Home > Cold Reign (Jane Yellowrock #11)(3)

Cold Reign (Jane Yellowrock #11)(3)
Author: Faith Hunter

I went back to Eli’s last statements. “And the Navy reserves housed near the attacks means what?” I asked.

“No idea,” Eli said. “But the attack on the sailors and the gunpowder tattoos on the butler bothered me. Now we have another vamp DB on or near an old naval port. Did you see the skull and crossbones with sword? On Berkins’ other arm?”

“No,” I grunted, zipping my jeans and weaponing up. My fighting leathers would have been nice, but they were back at the house. “Wait.” I looked up at the back of his head. “Gunpowder?”

Eli made breathy laughing sounds and said, “Back in the day, sailors didn’t have ink. They made do with what they had, like gunpowder mixed with urine. Tattoos had significance and more than a little superstition in them. I think there might have been a name inked in as part of the tattoo, but it was blurred by time and scarring. He might have more, and they might lead us to whatever made him rise revenant. Alex, make sure whoever picks up the body gets photos, front and back and the soles of the feet.”

“Copy,” Alex said, over coms.

Tattoos. Naval history. Back in the day, vamps had crossed the oceans the same way humans had, via ships, so seafaring blood-servants were likely to have been a thing back then. Confluence of thought processes was becoming more and more common the longer my partners and I worked together, though it seemed like a stretch to think this was an attack on the Navy based on such scant evidence. Not that I was saying that to Eli. I finished dressing and crawled back up front. I didn’t get cold, as a rule, but this weather was abnormally cold for the Deep South. I buckled in and braided my black hair by feel.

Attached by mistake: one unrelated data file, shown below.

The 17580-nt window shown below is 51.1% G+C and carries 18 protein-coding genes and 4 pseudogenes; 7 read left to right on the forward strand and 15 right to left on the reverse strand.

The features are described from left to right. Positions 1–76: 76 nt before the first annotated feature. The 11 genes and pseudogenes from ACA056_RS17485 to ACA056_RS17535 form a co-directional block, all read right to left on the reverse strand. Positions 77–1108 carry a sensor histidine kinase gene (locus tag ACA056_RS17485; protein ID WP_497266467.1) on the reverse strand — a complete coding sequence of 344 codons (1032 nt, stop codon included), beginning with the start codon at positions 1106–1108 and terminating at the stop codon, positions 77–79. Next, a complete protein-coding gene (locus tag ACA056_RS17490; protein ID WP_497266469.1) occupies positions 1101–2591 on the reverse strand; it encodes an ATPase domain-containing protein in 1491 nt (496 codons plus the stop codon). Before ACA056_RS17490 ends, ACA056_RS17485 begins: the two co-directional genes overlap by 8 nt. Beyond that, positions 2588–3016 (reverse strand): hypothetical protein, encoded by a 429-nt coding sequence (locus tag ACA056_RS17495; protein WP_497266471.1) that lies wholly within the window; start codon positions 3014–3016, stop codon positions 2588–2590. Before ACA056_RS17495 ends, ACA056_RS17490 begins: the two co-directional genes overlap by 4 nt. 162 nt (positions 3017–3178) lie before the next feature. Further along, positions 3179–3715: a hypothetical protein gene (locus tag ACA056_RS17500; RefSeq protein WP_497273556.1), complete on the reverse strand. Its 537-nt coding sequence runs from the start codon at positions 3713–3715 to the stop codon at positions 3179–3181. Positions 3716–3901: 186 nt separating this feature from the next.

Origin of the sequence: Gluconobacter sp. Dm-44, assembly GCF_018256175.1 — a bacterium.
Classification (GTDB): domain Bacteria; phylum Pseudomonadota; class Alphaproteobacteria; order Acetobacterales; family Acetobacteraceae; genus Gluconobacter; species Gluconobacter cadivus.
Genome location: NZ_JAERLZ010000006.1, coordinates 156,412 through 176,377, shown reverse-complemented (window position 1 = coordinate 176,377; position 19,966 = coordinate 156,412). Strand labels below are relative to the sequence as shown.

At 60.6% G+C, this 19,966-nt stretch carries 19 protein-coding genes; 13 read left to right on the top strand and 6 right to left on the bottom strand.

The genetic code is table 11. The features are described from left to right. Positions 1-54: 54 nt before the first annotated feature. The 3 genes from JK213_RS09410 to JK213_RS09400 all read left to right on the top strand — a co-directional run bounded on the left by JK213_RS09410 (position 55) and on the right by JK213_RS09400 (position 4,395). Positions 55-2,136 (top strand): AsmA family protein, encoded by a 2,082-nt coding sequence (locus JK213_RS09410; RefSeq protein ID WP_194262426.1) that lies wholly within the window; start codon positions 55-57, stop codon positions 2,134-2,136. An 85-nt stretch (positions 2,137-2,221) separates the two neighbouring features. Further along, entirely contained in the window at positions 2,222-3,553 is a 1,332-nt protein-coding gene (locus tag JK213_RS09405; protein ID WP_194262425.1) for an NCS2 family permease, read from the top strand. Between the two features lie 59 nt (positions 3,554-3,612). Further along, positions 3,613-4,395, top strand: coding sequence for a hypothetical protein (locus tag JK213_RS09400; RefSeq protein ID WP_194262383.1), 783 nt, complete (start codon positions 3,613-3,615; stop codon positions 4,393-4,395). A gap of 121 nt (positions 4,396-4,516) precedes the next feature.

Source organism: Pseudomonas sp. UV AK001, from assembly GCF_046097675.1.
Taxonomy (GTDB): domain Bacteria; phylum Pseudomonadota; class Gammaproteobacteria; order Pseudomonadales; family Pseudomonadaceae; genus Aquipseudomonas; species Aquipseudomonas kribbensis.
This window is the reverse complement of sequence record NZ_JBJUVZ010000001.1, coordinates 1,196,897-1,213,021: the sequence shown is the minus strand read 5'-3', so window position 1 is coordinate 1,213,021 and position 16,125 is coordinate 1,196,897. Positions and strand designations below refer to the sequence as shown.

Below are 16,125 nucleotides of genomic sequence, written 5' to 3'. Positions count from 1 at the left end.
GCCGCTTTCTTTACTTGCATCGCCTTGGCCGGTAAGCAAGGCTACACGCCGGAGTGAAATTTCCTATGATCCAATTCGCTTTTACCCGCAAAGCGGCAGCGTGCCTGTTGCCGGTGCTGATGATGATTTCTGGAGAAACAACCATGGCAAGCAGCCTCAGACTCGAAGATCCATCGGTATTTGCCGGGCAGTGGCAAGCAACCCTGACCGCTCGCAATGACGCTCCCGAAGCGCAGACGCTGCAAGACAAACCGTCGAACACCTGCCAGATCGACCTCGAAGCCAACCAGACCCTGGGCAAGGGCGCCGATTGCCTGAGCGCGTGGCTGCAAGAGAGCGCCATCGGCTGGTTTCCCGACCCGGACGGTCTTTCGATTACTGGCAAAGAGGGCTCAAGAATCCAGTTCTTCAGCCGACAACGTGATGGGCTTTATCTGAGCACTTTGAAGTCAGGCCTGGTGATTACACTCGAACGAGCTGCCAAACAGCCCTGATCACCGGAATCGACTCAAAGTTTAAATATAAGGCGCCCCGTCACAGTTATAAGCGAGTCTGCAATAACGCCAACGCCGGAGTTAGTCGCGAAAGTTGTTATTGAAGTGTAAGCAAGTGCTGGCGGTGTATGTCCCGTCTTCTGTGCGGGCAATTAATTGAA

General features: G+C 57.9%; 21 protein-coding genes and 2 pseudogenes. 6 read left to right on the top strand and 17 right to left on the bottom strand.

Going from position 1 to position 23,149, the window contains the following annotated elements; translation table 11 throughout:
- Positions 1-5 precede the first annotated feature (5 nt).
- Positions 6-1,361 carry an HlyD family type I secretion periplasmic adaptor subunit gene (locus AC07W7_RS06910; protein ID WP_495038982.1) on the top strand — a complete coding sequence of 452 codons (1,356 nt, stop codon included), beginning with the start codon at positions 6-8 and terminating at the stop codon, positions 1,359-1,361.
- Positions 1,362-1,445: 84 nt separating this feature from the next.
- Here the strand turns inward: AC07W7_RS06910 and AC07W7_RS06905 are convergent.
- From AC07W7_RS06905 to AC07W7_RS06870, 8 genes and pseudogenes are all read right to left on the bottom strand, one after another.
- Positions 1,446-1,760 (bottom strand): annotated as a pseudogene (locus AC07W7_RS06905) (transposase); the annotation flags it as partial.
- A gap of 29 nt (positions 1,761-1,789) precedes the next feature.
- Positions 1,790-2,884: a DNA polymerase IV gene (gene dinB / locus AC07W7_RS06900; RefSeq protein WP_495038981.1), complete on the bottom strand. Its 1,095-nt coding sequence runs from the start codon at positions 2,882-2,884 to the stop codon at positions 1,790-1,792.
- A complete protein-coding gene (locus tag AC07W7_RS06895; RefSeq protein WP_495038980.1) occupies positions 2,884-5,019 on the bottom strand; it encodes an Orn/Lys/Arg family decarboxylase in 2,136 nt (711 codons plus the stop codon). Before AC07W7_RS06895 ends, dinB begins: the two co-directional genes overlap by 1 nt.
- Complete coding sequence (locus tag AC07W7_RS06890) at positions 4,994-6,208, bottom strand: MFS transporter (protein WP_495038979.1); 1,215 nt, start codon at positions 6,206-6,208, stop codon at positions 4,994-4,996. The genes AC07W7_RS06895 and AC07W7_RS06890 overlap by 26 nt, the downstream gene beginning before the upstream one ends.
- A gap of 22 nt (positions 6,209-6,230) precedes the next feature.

We pulled through the Popeye’s and I ordered a sixteen-piece, spicy, “Bonafide Family Meal.” The fried chicken smell overpowered the dead-vamp stink—intensifying because the heater was on—and the food was fabo. I had tracked the thrice-dead fanghead in Beast form, and the shift back to human had left me hungry. Shifting used energy, and skinwalkers used calories to shift. As we waited for the body pickup, I ate fourteen chicken pieces, the mashed potatoes, and all the biscuits, leaving the slaw, the green beans, and two bird legs for my healthy-eating partner. While we waited, parked in the shadows, he inhaled the veggies and peeled the fried layer off the chicken before munching down.

“Heathern,” I accused in my best Appalachian mountain accent, lifting the skin from the box he’d tossed it in. “I’ll rescue the poor, cast-aside crispy bits. Yes, my precious, I’ll eat you,” I cooed to the fried flesh. Biting down.

Eli didn’t even look my way, but he did let the faintest sound of a sigh escape. Long-suffering, that’s Eli. As I licked my fingers clean, he got out and unwrapped the body, took a few dozen photos, and then transferred the remains to the back of an armored Lincoln that pulled up beside us. Visible inside the tinted glass were Wrassler and Jodi, who were interrupting a date to run a fanghead errand. Neither looked happy at the interruption. Jodi was a cop. Dating Wrassler, head of operations at vamp HQ, had to be some kind of conflict of interest. Having a dead body in the back had to be some other kind of conflict of interest. I fluttered my fingers at her and held up thumb and pinkie, telling her I’d call. She frowned at me but pointed at her nails. She wanted mani-pedis, which was a waste of time and money for me since every time I shifted into animal form, the paint peeled off. Being a skinwalker is tough on the girly part of life.

As they pulled away, Eli closed the hatch and took a private call, standing at the back of the vehicle, and I deliberately didn’t listen in, figuring it was his girlfriend, Syl. When he got back inside, his mouth was tight, and he wore what I called his battle face. Utterly expressionless, utterly focused.

“Problem?”

“Personal.”

I shrugged. Eli and his snuggle-buns were on the outs because he refused to go on a cruise with her. I didn’t know the particulars and didn’t want to. “Good. I’m not a marriage counselor.”

Eli shrugged back. It was the action of a man pretending not to care but who cared very badly. I had seen the same expression and body language on him when my own honeybunch had dropped by for the game. Eli on the couch, pretending to ignore when Bruiser’s feet and mine intertwined in a wool-sock-footed twiddling match. It hadn’t been romantic. It had been playful and silly. But Eli had turned to stone. Yeah. Things were bad between Eli and Syl.